There was a glimmer of good news for Ontario’s manufacturing sector amid all the recent doom and gloom over General Motors Co.’s move to close its Oshawa auto assembly plant.
On the day of the GM announcement, Maple Leaf Foods Inc. unveiled plans for a “world-class,” $660-million chicken-processing plant in London, Ont.
The massive complex will employ 1,450 people when it opens in 2021, helping to ease the economic impact of the job losses in Oshawa.
Eager to be part of this good news, the federal and provincial governments are contributing tens of million of dollars to the project – $28-million from Ottawa and $34.5-million from Ontario.
The project fits neatly into Ottawa’s economic mantra of encouraging middle-class jobs, innovation and competitiveness. Innovation Minister Navdeep Bains hit on all three of these themes, saying at the announcement that the federal investment would “help bring new innovations to Canada’s food-processing sector, keep Canada competitive in the global market and create new middle-class jobs in Ontario.”
That sentiment was echoed by Agriculture and Agri-Food Minister Lawrence MacAulay, who said the Maple Leaf Foods plant will position Canada as a “globally competitive player in the food-processing sector.”
Unfortunately, this narrative has a few holes. The Maple Leaf Foods plant will actually result in a net loss of about 300 jobs because the company plans to close three aging Ontario factories as it shifts production to London. So scratch job creation off the list of accomplishments, except perhaps during construction.
And while the new plant might well be world-class, the company says none of the chicken it will process there is destined for export. Maple Leaf Foods spokeswoman Linda Smith said the plant is “designed to service the Canadian market,” just like the three factories it will replace.
That is because when it comes to poultry, Maple Leaf Foods does business in a bit of an economic bubble. Like the dairy sector, Canada’s $2.5-billion poultry industry operates within the supply management system. Provincial marketing boards set prices paid to chicken farmers at stable, high levels, and strictly control farm output. Foreign imports are restricted through a combination of quotas and steep tariffs.
Building a plant in the United States is not a viable option for Maple Leaf Foods, because the industry is not set up to compete in global markets. Most of the chicken consumed in Canada is produced here. And only 14 per cent of domestic poultry production was exported in 2017.
The new plant is obviously great for the company and its shareholders. The facility will produce significant efficiencies for Maple Leaf Foods, the country’s largest chicken processor. The plant will boost its processing capacity by a third, delivering more than $100-million a year in extra profits.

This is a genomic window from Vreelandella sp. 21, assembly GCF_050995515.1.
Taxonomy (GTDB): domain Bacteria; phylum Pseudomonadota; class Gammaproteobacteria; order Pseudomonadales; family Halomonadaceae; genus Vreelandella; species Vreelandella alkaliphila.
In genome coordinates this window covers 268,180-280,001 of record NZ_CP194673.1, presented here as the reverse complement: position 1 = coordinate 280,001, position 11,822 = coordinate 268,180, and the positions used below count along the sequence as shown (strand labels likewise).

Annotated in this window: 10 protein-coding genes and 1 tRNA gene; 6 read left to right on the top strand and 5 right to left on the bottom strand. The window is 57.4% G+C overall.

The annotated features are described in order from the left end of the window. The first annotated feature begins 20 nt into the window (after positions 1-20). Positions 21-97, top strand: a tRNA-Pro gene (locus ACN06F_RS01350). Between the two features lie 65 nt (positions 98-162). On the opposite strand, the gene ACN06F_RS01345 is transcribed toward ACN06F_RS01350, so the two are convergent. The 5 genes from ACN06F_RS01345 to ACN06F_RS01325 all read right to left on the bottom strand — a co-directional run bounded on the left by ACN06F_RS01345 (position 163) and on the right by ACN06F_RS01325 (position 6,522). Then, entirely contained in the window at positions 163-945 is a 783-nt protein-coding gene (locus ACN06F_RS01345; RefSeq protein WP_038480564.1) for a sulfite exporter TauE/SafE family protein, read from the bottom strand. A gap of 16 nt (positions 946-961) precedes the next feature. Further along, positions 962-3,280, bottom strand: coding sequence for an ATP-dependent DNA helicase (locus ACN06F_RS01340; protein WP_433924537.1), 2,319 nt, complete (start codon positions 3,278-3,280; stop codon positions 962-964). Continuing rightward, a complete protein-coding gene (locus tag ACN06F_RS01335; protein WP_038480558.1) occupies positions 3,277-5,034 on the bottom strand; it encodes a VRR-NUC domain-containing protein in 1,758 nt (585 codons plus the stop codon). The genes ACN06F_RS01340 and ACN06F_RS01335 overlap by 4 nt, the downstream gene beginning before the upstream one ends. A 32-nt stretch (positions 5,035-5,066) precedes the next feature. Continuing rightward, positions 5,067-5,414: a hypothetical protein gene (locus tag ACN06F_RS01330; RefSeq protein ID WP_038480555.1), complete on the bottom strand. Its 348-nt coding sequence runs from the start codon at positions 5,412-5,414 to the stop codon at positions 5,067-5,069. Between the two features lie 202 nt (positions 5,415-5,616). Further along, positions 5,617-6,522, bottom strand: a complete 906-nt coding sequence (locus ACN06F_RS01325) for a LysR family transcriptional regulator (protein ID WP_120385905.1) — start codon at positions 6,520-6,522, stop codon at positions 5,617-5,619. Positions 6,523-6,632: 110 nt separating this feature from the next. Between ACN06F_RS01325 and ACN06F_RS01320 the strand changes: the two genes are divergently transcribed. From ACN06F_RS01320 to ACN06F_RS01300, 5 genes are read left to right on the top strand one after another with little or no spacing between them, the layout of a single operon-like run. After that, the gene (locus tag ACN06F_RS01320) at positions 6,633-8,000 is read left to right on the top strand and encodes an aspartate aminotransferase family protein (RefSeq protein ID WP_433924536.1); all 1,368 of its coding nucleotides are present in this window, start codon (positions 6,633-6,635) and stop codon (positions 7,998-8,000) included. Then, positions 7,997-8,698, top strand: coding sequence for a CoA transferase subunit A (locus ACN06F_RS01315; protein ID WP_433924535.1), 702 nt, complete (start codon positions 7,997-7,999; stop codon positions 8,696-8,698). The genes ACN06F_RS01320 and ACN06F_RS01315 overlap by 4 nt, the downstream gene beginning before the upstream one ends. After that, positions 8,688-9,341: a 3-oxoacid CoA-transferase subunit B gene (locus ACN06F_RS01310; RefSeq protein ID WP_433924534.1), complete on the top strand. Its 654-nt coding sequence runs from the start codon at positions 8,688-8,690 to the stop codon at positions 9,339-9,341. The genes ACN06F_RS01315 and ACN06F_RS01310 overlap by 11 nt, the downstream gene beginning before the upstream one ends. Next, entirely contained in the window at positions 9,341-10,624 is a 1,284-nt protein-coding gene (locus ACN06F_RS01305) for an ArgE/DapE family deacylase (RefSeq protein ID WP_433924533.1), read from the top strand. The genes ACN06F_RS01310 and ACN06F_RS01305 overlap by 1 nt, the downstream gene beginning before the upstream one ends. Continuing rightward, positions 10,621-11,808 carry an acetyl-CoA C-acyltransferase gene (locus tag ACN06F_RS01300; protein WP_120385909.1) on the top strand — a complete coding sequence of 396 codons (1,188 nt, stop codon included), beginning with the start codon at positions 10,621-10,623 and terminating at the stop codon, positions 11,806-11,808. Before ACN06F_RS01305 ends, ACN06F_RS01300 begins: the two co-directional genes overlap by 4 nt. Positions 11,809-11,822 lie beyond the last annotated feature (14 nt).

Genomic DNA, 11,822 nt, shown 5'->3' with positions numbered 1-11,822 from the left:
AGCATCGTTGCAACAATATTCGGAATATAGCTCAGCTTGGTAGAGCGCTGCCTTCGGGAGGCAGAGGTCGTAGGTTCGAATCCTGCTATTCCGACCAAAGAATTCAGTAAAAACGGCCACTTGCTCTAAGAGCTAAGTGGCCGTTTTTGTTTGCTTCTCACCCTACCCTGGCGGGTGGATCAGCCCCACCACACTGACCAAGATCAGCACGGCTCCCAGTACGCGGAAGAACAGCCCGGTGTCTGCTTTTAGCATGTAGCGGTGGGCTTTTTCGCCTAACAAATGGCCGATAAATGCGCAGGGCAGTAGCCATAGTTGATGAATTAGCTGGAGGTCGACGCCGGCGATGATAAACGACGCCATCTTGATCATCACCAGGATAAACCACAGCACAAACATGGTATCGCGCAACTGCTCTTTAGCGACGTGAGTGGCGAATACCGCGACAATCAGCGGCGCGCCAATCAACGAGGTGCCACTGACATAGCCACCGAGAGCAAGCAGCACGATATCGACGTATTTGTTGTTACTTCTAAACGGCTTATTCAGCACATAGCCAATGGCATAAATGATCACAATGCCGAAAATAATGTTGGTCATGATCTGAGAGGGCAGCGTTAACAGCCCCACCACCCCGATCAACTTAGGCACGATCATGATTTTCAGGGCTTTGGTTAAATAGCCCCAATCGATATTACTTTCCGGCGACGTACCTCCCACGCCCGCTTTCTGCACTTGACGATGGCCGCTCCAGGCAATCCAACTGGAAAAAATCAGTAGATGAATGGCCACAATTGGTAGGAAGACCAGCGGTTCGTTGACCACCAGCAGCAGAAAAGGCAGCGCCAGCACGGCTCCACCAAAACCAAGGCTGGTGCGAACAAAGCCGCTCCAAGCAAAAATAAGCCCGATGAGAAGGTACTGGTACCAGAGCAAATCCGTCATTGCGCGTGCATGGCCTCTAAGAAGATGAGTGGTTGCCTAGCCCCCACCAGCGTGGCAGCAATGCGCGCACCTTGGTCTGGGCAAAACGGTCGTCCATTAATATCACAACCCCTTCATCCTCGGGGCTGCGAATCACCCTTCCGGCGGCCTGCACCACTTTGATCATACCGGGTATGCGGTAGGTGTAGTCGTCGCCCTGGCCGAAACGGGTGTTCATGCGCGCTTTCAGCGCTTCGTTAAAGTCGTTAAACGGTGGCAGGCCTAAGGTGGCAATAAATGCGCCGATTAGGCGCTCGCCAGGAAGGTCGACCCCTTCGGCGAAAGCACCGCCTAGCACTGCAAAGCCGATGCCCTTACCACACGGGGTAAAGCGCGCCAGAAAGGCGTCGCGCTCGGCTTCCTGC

It is less clear that the project meets the loftier goals set out by Mr. Bains and other federal government officials. And there is no guarantee consumers will see the benefits of these efficiencies through lower prices at the grocery store.
Most of the federal contribution comes from Ottawa’s $1.3-billion Strategic Innovation Fund. According to the program’s website, the fund’s goal is to “strengthen and expand the role of Canadian firms in regional and global supply chains, support economic strategies, and attract investment that creates new, good, well-paying jobs.”
Ottawa is hypersensitive to the investment challenges facing Canadian businesses. The slump in oil prices, stalled pipeline projects, U.S. protectionism and the loss of market share in key export markets are all weighing on business investment.
Spending by companies on machinery and equipment fell nearly 5 per cent between 2012 and 2017, according to a recent report by the Vancouver-based Fraser Institute. Spending on non-residential structures and intellectual property declined by double-digits over the same period.
Ottawa is right that the Maple Leaf Foods plant announcement helps counter the notion that businesses are not investing in Canada. Slaughtering chickens may not be quite as high up on the manufacturing evolutionary scale as making cars, as GM does. But a new plant is a new plant.
The larger problem for the federal government is that its investment in Maple Leaf Foods will not do what it says it will, which is help make Canada a global poultry power or create net new middle-class jobs.
And consumers are not likely to get any relief on prices at the grocery store.